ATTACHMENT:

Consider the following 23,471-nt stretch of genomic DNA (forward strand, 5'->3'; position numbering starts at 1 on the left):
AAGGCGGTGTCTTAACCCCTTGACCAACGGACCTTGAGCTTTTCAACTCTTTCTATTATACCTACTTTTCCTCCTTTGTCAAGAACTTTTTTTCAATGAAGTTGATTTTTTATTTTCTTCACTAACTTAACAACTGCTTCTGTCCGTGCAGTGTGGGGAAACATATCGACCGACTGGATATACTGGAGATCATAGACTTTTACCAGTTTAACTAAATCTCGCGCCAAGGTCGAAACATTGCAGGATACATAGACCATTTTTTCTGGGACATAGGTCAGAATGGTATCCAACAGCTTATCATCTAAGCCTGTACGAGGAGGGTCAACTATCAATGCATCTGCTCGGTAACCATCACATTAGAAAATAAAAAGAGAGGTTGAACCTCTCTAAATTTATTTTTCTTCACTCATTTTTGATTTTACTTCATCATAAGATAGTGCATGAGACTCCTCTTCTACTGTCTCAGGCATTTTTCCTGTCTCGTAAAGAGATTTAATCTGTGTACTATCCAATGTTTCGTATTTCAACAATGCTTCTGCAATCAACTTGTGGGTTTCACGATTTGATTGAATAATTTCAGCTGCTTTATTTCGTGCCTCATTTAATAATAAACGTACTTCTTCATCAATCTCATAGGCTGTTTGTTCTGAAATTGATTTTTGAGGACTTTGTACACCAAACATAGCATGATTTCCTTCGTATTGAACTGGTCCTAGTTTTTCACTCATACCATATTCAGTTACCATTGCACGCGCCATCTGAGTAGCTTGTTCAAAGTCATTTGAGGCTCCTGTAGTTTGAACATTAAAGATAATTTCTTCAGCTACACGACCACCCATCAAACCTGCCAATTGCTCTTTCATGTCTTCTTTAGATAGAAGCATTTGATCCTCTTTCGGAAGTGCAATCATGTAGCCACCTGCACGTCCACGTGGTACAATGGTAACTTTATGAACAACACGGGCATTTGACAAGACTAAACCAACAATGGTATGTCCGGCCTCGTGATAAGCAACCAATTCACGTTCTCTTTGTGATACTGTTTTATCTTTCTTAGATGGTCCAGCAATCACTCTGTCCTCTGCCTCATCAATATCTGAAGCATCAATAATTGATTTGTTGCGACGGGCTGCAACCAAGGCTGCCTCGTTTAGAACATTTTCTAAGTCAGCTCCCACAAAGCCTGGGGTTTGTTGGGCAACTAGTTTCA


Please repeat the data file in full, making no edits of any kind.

Consider the following 23,471-nt stretch of genomic DNA (forward strand, 5'->3'; position numbering starts at 1 on the left):
AAGGCGGTGTCTTAACCCCTTGACCAACGGACCTTGAGCTTTTCAACTCTTTCTATTATACCTACTTTTCCTCCTTTGTCAAGAACTTTTTTTCAATGAAGTTGATTTTTTATTTTCTTCACTAACTTAACAACTGCTTCTGTCCGTGCAGTGTGGGGAAACATATCGACCGACTGGATATACTGGAGATCATAGACTTTTACCAGTTTAACTAAATCTCGCGCCAAGGTCGAAACATTGCAGGATACATAGACCATTTTTTCTGGGACATAGGTCAGAATGGTATCCAACAGCTTATCATCTAAGCCTGTACGAGGAGGGTCAACTATCAATGCATCTGCTCGGTAACCATCACATTAGAAAATAAAAAGAGAGGTTGAACCTCTCTAAATTTATTTTTCTTCACTCATTTTTGATTTTACTTCATCATAAGATAGTGCATGAGACTCCTCTTCTACTGTCTCAGGCATTTTTCCTGTCTCGTAAAGAGATTTAATCTGTGTACTATCCAATGTTTCGTATTTCAACAATGCTTCTGCAATCAACTTGTGGGTTTCACGATTTGATTGAATAATTTCAGCTGCTTTATTTCGTGCCTCATTTAATAATAAACGTACTTCTTCATCAATCTCATAGGCTGTTTGTTCTGAAATTGATTTTTGAGGACTTTGTACACCAAACATAGCATGATTTCCTTCGTATTGAACTGGTCCTAGTTTTTCACTCATACCATATTCAGTTACCATTGCACGCGCCATCTGAGTAGCTTGTTCAAAGTCATTTGAGGCTCCTGTAGTTTGAACATTAAAGATAATTTCTTCAGCTACACGACCACCCATCAAACCTGCCAATTGCTCTTTCATGTCTTCTTTAGATAGAAGCATTTGATCCTCTTTCGGAAGTGCAATCATGTAGCCACCTGCACGTCCACGTGGTACAATGGTAACTTTATGAACAACACGGGCATTTGACAAGACTAAACCAACAATGGTATGTCCGGCCTCGTGATAAGCAACCAATTCACGTTCTCTTTGTGATACTGTTTTATCTTTCTTAGATGGTCCAGCAATCACTCTGTCCTCTGCCTCATCAATATCTGAAGCATCAATAATTGATTTGTTGCGACGGGCTGCAACCAAGGCTGCCTCGTTTAGAACATTTTCTAAGTCAGCTCCCACAAAGCCTGGGGTTTGTTGGGCAACTAGTTTCA